(Reuters) - The U.S. government on Friday updated its COVID-19 mitigation guidance, halving the acceptable distance between students who are wearing masks to at least three feet (0.91 m) from at least six feet, potentially easing the path for schools that have struggled to reopen under previous guidelines.
The new recommendation from the U.S. Centers for Disease Control and Prevention (CDC) is a boost to the Biden administration’s goal of reopening in-person learning for millions of public school students without sparking coronavirus outbreaks.
“The revised CDC guidance is a great step,” said Dr. Amesh Adalja, a senior scholar with the Johns Hopkins Center for Health Security. It “reflects the fact that schools ... are not drivers of infections,” he added.
Many schools continue to teach students remotely more than a year after the novel coronavirus prompted widespread closures across the United States.
The new guidance was based on data from schools in Utah, Missouri and Florida that suggests transmission of COVID-19 in schools is relatively low when precautions such as mask-wearing are employed, including in cases where students do not maintain six feet of distance.
The guidance applies to students from kindergarten through high school and in areas with low, moderate, and substantial community transmission of COVID-19.
Middle and high school students in communities with high levels of COVID-19 should stay six feet apart unless their schoolday contact can be limited to a single small group of students and staff, CDC said.
“I want to emphasize that these recommendations are specific to students in classrooms with universal mask-wearing,” CDC Director Rochelle Walensky said in a news conference.
Students should continue to maintain six feet of distance when interacting with teachers and other school staff and when eating, the agency said.
The CDC has been under pressure to relax its guidance to schools to help get students back into classrooms. Walensky said this week the agency was looking at data in part from a recent study in Massachusetts that suggested tighter spacing had not increased virus transmission.
One of the CDC studies released on Friday looked at 20 elementary schools in Utah during a period of high COVID-19 transmission in the broader community. It showed that in-school transmission rates among masked students were low even though they maintained an average distance between seats of only three feet.
Many schools do not have the space in classrooms to maintain six feet between students.
BILLIONS FOR TESTING
The guidance urged schools to conduct widespread COVID-19 testing of students, saying regular use of such screening offers added protection for schools unable to assure six feet of separation.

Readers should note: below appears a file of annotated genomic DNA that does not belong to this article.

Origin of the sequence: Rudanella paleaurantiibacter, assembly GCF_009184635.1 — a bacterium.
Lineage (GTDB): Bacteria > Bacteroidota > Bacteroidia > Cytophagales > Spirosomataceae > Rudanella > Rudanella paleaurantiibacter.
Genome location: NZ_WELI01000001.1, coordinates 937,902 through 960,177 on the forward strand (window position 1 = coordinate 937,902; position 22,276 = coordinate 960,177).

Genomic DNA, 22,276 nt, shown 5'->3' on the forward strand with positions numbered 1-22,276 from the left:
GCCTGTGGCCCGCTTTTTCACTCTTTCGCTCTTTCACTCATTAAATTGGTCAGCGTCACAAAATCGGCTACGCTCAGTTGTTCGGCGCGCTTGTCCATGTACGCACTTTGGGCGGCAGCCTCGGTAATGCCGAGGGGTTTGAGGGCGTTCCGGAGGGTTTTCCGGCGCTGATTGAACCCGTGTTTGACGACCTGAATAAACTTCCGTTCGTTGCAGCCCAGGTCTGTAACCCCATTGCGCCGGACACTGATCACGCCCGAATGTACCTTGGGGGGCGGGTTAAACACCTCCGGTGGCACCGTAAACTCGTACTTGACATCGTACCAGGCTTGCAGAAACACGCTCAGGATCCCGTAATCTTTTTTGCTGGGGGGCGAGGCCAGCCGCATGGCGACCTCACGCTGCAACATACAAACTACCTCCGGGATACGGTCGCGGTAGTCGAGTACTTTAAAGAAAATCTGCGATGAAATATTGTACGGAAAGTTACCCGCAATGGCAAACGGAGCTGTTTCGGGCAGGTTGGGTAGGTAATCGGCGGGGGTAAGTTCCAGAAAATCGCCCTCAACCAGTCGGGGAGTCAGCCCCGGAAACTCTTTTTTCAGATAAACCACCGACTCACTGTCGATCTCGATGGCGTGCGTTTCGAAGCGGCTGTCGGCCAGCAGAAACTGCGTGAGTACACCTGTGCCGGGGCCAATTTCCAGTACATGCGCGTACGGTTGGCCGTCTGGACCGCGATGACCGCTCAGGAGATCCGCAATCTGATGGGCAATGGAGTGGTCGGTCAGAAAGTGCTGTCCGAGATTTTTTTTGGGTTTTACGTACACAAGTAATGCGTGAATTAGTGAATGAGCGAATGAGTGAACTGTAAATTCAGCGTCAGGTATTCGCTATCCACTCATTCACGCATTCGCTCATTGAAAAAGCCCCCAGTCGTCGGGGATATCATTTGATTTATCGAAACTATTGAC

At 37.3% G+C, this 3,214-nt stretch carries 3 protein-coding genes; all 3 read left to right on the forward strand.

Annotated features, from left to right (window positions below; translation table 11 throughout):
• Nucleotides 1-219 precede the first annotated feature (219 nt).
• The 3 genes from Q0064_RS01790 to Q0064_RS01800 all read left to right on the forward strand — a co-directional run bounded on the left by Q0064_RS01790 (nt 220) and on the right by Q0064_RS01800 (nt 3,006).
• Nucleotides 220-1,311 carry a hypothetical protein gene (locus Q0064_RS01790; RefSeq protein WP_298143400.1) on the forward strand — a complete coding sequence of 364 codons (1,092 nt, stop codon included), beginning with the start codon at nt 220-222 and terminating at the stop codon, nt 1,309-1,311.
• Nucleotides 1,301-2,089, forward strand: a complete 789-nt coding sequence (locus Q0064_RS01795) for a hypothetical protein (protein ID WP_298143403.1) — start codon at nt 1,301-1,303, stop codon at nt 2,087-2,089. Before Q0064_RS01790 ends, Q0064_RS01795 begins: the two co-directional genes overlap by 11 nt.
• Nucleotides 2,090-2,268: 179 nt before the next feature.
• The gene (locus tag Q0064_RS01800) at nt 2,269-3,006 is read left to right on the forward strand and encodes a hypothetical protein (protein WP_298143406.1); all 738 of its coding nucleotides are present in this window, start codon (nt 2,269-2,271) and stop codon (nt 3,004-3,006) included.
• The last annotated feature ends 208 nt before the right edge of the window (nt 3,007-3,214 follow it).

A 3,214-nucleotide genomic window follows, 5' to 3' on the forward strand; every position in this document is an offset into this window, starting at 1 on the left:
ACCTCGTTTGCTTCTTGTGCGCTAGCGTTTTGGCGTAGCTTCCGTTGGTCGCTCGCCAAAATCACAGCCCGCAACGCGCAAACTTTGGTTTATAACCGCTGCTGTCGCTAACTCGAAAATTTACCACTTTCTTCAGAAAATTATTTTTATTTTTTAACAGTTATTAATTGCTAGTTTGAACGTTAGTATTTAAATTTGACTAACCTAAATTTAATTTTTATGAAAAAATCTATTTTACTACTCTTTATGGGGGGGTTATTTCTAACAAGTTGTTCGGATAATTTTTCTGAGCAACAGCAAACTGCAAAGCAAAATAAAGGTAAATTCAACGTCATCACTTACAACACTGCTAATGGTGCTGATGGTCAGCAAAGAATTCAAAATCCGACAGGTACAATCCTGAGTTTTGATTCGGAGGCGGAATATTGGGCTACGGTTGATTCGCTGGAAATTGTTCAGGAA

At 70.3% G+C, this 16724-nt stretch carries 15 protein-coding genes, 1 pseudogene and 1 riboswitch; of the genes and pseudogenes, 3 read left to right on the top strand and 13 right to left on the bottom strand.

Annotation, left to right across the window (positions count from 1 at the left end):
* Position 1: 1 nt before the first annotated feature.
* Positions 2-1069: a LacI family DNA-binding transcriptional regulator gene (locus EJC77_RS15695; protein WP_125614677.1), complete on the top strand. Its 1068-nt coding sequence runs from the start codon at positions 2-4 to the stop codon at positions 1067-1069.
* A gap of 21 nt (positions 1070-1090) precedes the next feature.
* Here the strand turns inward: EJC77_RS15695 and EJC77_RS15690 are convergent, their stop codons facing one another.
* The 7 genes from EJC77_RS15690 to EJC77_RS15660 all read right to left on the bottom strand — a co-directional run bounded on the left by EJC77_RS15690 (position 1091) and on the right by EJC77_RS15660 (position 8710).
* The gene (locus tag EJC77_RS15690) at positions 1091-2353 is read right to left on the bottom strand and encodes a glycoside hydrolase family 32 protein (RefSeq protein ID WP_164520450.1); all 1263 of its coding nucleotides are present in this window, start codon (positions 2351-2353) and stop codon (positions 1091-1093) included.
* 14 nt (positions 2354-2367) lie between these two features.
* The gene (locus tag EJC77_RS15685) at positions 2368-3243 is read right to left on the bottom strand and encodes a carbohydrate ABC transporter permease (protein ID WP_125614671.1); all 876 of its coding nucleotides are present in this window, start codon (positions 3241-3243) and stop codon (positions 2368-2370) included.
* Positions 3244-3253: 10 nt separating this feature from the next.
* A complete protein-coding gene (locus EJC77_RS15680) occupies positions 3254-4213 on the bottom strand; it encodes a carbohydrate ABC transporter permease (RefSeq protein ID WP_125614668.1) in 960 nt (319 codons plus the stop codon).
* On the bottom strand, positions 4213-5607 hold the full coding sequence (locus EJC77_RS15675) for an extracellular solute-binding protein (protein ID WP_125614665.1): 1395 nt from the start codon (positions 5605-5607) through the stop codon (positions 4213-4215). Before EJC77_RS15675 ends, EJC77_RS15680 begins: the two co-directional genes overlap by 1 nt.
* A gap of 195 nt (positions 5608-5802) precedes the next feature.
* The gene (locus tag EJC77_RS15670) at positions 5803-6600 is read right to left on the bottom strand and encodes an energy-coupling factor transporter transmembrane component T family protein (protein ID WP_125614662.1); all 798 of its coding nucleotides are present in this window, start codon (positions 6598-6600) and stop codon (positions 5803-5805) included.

School districts should expand screenings for students participating in sports or other extracurricular activities, and consider universal screening prior to athletic events, the guidance added.
The agency continues to recommend quarantines for anyone who has been within six feet of someone infected with COVID-19 for more than 15 minutes within a 24-hour period.
The White House on Wednesday said it would allocate $10 billion to states to support COVID-19 testing for teachers, staff and students to help facilitate resumption of in-person instruction.
The funding, along with recent U.S. regulatory guidance for screening people without COVID-19 symptoms, will boost demand for coronavirus testing, Quidel Corp Chief Executive Douglas Bryant said.
Quidel may need to give school districts priority over other customers, such as employers, as it allocates its supply of COVID-19 tests, Bryant said in an interview.
“We might preferentially support school testing to the extent we can,” Bryant said.
The CDC said students are required to wear masks on school buses and any other forms of public transit they use to get to school. The agency issued an order in February requiring travelers to wear masks when using public transit.
The Biden administration has urged states to prioritize vaccination of teachers and childcare workers, with the goal of getting all of them inoculated by the end of March.
Reporting by Carl O’Donnell and Caroline Humer; Editing by Andrea Ricci and Bill Berkrot
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